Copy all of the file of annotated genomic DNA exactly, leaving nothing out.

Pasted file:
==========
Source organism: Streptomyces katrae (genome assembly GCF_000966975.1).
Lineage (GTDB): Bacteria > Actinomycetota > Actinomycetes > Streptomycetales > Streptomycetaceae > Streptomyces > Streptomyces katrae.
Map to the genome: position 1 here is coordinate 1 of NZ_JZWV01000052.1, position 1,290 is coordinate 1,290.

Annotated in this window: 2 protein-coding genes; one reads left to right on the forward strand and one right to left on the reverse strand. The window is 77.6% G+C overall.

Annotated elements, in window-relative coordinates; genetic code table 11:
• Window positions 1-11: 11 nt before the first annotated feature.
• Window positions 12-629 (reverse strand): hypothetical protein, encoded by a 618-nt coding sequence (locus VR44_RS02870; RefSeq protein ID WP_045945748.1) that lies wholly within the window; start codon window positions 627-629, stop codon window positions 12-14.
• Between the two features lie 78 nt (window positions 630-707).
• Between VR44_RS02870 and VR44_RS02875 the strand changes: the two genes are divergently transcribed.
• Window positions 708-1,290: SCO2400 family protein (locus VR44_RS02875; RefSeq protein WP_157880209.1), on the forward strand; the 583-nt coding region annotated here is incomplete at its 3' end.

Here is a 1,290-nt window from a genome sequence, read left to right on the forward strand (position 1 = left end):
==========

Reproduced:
Source organism: Streptomyces katrae (genome assembly GCF_000966975.1).
Lineage (GTDB): Bacteria > Actinomycetota > Actinomycetes > Streptomycetales > Streptomycetaceae > Streptomyces > Streptomyces katrae.
Map to the genome: position 1 here is coordinate 1 of NZ_JZWV01000052.1, position 1,290 is coordinate 1,290.

Annotated in this window: 2 protein-coding genes; one reads left to right on the forward strand and one right to left on the reverse strand. The window is 77.6% G+C overall.

Annotated elements, in window-relative coordinates; genetic code table 11:
• Window positions 1-11: 11 nt before the first annotated feature.
• Window positions 12-629 (reverse strand): hypothetical protein, encoded by a 618-nt coding sequence (locus VR44_RS02870; RefSeq protein ID WP_045945748.1) that lies wholly within the window; start codon window positions 627-629, stop codon window positions 12-14.
• Between the two features lie 78 nt (window positions 630-707).
• Between VR44_RS02870 and VR44_RS02875 the strand changes: the two genes are divergently transcribed.
• Window positions 708-1,290: SCO2400 family protein (locus VR44_RS02875; RefSeq protein WP_157880209.1), on the forward strand; the 583-nt coding region annotated here is incomplete at its 3' end.

Here is a 1,290-nt window from a genome sequence, read left to right on the forward strand (position 1 = left end):